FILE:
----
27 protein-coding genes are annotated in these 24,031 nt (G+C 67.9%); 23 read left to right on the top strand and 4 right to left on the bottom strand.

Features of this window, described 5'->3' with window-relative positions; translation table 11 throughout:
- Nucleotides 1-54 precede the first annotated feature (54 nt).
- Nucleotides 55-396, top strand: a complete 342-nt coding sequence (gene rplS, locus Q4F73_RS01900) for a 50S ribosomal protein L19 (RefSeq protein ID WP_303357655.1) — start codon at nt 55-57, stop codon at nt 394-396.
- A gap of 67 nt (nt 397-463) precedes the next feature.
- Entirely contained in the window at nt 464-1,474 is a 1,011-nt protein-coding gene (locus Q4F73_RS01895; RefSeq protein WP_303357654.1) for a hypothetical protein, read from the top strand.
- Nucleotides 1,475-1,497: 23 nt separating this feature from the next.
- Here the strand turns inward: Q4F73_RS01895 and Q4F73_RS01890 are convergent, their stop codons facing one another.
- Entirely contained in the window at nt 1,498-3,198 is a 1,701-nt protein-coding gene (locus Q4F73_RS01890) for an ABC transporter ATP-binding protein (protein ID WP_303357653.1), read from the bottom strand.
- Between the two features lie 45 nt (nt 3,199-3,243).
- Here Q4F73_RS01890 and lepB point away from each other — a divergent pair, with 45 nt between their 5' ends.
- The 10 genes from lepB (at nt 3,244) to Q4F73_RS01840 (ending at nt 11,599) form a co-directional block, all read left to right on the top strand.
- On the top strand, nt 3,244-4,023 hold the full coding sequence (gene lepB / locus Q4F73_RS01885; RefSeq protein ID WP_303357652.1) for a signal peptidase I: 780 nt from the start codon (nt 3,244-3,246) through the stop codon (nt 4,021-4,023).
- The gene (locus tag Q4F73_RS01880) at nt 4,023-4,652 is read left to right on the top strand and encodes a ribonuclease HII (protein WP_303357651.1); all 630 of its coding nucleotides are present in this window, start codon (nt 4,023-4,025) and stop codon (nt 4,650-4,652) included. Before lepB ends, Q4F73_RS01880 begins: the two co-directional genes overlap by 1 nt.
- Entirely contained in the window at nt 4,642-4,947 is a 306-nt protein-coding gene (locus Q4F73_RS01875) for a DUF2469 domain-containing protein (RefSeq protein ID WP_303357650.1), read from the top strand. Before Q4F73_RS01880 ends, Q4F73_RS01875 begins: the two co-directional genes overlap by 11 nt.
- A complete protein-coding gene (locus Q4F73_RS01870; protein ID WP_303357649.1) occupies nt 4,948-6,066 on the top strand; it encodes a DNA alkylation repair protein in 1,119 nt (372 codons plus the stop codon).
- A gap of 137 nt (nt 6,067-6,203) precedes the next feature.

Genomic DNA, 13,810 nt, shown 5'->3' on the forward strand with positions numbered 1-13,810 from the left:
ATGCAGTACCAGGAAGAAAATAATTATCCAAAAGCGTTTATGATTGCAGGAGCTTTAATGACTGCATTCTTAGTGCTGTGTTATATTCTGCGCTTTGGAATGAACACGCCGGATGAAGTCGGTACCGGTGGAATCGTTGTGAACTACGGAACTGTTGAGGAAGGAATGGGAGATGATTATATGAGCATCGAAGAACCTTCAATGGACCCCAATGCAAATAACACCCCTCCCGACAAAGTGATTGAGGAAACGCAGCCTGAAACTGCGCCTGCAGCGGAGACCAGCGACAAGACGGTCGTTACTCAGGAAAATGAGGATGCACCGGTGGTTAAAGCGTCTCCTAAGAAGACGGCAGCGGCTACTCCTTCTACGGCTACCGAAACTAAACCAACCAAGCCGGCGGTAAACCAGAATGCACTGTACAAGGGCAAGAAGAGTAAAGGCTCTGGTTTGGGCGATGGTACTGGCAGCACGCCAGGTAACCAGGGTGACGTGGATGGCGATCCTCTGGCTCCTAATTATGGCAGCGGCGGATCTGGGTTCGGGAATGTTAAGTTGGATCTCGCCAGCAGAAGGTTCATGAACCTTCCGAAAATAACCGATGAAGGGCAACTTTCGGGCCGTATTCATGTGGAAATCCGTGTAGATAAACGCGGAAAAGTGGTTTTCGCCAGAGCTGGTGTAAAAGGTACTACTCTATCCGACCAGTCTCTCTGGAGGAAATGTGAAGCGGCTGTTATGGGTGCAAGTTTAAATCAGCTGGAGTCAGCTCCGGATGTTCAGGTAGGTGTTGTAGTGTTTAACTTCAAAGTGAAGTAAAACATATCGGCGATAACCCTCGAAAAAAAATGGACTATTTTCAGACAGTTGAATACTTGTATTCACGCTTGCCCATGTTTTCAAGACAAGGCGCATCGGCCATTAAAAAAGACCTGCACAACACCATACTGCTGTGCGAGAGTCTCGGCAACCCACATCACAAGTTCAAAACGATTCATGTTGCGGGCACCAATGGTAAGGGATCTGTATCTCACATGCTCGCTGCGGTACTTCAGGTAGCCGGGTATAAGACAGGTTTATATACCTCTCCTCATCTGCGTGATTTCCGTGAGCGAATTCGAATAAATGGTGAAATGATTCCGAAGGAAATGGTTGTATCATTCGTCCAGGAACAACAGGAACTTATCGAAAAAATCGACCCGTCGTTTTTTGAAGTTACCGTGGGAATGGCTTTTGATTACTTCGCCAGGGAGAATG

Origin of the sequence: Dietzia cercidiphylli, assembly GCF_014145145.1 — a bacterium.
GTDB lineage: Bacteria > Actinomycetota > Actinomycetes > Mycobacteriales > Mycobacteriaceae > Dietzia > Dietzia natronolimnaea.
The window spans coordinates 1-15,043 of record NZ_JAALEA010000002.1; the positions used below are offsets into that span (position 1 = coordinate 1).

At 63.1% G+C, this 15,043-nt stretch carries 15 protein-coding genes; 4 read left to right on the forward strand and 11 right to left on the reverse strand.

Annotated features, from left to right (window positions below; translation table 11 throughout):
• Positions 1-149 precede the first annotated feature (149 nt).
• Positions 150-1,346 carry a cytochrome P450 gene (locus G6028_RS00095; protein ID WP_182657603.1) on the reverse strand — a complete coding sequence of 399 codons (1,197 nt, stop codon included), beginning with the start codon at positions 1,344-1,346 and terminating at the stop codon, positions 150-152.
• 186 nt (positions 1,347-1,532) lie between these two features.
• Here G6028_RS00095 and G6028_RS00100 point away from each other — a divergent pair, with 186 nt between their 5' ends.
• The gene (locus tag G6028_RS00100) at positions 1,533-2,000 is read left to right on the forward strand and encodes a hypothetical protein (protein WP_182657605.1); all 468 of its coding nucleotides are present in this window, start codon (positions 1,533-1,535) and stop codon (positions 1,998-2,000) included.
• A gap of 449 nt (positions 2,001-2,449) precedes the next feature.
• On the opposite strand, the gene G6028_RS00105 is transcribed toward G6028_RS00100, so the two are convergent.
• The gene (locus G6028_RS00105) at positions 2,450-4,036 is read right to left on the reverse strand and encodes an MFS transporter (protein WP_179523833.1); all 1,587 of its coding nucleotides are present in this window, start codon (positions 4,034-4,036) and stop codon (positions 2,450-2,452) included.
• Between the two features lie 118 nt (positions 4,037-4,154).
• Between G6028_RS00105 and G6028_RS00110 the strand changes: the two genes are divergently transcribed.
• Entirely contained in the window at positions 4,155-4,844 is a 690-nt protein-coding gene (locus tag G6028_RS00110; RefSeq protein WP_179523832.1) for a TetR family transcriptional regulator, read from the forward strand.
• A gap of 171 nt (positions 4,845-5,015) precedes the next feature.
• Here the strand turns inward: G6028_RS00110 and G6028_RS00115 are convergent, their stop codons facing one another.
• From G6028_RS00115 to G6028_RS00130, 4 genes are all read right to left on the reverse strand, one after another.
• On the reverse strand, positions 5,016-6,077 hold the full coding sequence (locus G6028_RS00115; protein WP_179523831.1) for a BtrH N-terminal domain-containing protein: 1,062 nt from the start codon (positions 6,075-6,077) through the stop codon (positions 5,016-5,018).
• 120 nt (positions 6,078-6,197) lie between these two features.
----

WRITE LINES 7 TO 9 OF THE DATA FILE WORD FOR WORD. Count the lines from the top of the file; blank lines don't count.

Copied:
- Nucleotides 1,475-1,497: 23 nt separating this feature from the next.
- Here the strand turns inward: Q4F73_RS01895 and Q4F73_RS01890 are convergent, their stop codons facing one another.
- Entirely contained in the window at nt 1,498-3,198 is a 1,701-nt protein-coding gene (locus Q4F73_RS01890) for an ABC transporter ATP-binding protein (protein ID WP_303357653.1), read from the bottom strand.